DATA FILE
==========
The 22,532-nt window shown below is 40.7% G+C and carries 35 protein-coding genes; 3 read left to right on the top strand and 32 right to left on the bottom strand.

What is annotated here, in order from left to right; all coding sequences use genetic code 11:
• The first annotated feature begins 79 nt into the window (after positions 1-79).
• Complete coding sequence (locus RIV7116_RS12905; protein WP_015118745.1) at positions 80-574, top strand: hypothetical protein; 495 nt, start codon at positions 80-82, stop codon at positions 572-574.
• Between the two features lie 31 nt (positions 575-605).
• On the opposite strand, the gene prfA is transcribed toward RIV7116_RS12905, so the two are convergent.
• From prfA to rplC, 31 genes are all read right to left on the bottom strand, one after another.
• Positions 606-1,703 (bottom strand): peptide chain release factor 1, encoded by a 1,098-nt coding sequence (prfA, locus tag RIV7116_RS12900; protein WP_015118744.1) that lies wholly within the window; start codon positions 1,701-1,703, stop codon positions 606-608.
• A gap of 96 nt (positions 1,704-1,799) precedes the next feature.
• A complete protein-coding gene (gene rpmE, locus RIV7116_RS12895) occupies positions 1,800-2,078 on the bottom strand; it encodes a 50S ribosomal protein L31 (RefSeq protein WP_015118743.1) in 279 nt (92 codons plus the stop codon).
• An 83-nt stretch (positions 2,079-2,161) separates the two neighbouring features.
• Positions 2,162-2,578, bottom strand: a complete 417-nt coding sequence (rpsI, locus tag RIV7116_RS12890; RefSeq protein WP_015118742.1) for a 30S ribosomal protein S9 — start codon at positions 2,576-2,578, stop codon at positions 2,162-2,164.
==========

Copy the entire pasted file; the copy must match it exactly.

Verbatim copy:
The 22,532-nt window shown below is 40.7% G+C and carries 35 protein-coding genes; 3 read left to right on the top strand and 32 right to left on the bottom strand.

What is annotated here, in order from left to right; all coding sequences use genetic code 11:
• The first annotated feature begins 79 nt into the window (after positions 1-79).
• Complete coding sequence (locus RIV7116_RS12905; protein WP_015118745.1) at positions 80-574, top strand: hypothetical protein; 495 nt, start codon at positions 80-82, stop codon at positions 572-574.
• Between the two features lie 31 nt (positions 575-605).
• On the opposite strand, the gene prfA is transcribed toward RIV7116_RS12905, so the two are convergent.
• From prfA to rplC, 31 genes are all read right to left on the bottom strand, one after another.
• Positions 606-1,703 (bottom strand): peptide chain release factor 1, encoded by a 1,098-nt coding sequence (prfA, locus tag RIV7116_RS12900; protein WP_015118744.1) that lies wholly within the window; start codon positions 1,701-1,703, stop codon positions 606-608.
• A gap of 96 nt (positions 1,704-1,799) precedes the next feature.
• A complete protein-coding gene (gene rpmE, locus RIV7116_RS12895) occupies positions 1,800-2,078 on the bottom strand; it encodes a 50S ribosomal protein L31 (RefSeq protein WP_015118743.1) in 279 nt (92 codons plus the stop codon).
• An 83-nt stretch (positions 2,079-2,161) separates the two neighbouring features.
• Positions 2,162-2,578, bottom strand: a complete 417-nt coding sequence (rpsI, locus tag RIV7116_RS12890; RefSeq protein WP_015118742.1) for a 30S ribosomal protein S9 — start codon at positions 2,576-2,578, stop codon at positions 2,162-2,164.